Laser plasma accelerators are highly versatile and are sources of both radiation and particle beams, with unique properties. The Scottish Centre for Application based Plasma Accelerators (SCAPA) 40 TW and 350 TW laser at the University of Strathclyde has been used to produce both soft and hard x-rays using a laser wakefield accelerator (LWFA). The inherent characteristics of these femtosecond duration pulsed x-rays make them ideal for probing matter and ultrafast imaging applications. To support the development of applications of laser plasma accelerators at the SCAPA facility an adjustable Kirkpatrick-Baez x-ray microscope has been designed to focus 50 eV - 10 KeV x-rays. It is now possible to produce high quality at silicon wafers substrates that can be used for x-ray optics. Platinum-coated (40 nm) silicon wafers have been used in the KB instrument to image the LWFA x-ray source. We simulate the source distribution as part of an investigation to determine the x-ray source size and therefore its transverse coherence and ultimately the peak brilliance. The OASYS SHAODOW-OUI raytracing and wave propagation code has been used to simulate the imaging setup and determine instrument resolution.
High energy attosecond electron bunches from the laser-plasma wakefield accelerator (LWFA) are potentially useful sources of ultra-short duration X-rays pulses, which can be used for ultrafast imaging of electron motion in biological and physical systems. Electron injection in the LWFA depends on the plasma density and gradient, and the laser intensity. Recent research has shown that injection of attosecond electron bunches is possible using a short plasma density ramp. For controlled injection it is necessary to keep both the laser intensity and background plasma density constant, but set to just below the threshold for injection. This ensures that injection is only triggered by an imposed density perturbation; the peak density should also not exceed the threshold for injection. A density gradient that only persists over a short range can lead to the injection of femtosecond duration bunches, which are then Lorentz contracted to attoseconds on injection. We consider an example of a sin2 shaped modulation where the gradient varies until the downward slope exceeds the threshold for injection and then reduces subsequently to prevent any further injection. The persistence above the threshold determines the injected bunch length, which can be varied. We consider several designs of plasma media including density perturbations formed by shaped Laval nozzles and present an experimental and theoretical study of the modulated media suitable for producing attosecond-duration electron bunches.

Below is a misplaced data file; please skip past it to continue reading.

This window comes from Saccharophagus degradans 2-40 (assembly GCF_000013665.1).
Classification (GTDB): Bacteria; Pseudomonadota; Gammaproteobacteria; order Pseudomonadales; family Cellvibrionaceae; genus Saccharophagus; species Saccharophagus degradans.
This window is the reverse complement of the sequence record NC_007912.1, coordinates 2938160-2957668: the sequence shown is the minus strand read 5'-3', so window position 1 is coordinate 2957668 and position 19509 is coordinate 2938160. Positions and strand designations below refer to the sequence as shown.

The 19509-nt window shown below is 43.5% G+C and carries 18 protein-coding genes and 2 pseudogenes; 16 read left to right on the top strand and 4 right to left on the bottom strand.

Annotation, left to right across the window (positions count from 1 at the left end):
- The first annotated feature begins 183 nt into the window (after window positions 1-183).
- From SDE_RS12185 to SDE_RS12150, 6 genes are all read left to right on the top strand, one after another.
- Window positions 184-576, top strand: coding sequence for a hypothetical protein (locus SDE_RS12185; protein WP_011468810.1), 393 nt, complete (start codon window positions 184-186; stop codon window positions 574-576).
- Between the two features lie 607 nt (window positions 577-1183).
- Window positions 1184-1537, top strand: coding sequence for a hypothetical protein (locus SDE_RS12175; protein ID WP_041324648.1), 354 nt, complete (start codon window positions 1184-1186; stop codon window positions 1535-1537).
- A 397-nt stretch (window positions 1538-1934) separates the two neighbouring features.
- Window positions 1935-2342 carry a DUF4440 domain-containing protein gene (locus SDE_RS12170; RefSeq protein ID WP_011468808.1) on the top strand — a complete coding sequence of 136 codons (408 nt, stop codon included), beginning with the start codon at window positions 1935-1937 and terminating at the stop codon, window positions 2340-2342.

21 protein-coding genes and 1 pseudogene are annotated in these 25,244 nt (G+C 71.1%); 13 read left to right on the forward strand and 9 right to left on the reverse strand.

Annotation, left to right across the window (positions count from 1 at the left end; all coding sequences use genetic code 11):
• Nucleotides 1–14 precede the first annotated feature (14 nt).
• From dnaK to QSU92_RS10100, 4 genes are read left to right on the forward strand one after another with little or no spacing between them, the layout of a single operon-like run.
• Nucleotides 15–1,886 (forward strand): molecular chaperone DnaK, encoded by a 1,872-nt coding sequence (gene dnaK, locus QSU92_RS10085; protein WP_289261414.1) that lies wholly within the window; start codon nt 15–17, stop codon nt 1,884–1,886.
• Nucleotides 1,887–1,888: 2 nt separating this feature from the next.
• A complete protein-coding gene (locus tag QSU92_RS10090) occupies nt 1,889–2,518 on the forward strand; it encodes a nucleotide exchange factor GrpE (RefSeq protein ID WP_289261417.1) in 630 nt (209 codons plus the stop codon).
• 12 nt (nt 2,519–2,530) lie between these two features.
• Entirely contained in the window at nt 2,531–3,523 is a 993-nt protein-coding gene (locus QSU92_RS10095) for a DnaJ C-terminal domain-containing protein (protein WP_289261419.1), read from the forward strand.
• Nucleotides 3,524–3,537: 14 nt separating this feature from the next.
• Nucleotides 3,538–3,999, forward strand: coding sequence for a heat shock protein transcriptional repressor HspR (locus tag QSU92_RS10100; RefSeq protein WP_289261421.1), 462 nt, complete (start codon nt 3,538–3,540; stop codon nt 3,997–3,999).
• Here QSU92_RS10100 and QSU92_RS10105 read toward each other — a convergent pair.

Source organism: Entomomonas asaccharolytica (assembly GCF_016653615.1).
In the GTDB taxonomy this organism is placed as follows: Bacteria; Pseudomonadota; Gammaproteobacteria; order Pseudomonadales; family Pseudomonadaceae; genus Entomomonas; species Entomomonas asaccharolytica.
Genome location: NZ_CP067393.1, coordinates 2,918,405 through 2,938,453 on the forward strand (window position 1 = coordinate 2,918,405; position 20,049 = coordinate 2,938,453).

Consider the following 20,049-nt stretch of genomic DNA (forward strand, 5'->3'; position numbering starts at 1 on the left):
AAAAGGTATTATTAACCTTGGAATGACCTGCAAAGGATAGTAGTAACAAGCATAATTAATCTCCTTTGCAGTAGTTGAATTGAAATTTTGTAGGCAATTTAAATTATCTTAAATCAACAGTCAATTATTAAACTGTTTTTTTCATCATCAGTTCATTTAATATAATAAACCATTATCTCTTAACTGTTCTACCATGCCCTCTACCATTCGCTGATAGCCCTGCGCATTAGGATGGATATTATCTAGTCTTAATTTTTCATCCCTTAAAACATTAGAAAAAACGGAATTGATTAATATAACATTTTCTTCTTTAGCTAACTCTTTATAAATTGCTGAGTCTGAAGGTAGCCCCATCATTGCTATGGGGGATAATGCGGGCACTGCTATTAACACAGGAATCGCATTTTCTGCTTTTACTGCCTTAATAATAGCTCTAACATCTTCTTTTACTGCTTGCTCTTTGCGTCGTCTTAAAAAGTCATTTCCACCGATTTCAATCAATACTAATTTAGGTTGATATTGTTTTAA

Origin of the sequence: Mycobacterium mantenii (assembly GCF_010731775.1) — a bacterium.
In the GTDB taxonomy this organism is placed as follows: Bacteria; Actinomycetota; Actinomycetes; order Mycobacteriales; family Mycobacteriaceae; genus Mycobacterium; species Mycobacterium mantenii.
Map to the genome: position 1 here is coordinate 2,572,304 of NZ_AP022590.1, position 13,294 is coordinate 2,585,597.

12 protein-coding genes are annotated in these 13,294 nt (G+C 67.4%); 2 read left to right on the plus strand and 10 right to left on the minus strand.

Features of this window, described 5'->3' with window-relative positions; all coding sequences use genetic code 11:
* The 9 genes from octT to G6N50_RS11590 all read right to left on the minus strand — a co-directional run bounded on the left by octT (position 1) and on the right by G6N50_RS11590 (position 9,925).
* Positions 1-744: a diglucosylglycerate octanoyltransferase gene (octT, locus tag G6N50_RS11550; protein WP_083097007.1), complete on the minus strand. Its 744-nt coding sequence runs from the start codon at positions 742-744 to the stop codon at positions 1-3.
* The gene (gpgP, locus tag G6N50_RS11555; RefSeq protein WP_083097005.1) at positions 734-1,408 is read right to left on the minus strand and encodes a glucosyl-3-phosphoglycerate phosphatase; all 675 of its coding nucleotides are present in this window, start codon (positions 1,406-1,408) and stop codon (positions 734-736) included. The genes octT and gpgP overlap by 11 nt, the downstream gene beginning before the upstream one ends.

Here we explore ways of transforming laser radiation into incoherent and coherent electromagnetic radiation using laserdriven plasma waves. We present several examples based on the laser wakefield accelerator (LWFA) and show that the electron beam and radiation from the LWFA has several unique characteristics compared with conventional devices. We show that the energy spread can be much smaller than 1% at 130-150 MeV. This makes LWFAs useful tools for scientists undertaking time resolved probing of matter subject to stimuli. They also make excellent imaging tools. We present experimental evidence that ultra-short XUV pulses, as short as 30 fs, are produced directly from an undulator driven by a LWFA, due to the electron bunches having a duration of a few femtoseconds. By extending the electron energy to 1 GeV, and for 1-2 fs duration pulses of 2 nm radiation peak powers of several MW per pC can be produced. The increased charge at higher electron energies will increase the peak power to GW levels, making the LWFA driven synchrotron an extremely useful source with a spectral range extending into the water window. With the reduction in size afforded by using LWFA driven radiation sources, and with the predicted advances in laser stability and repletion rate, ultra-short pulse radiation sources should become more affordable and widely used, which could change the way science is done.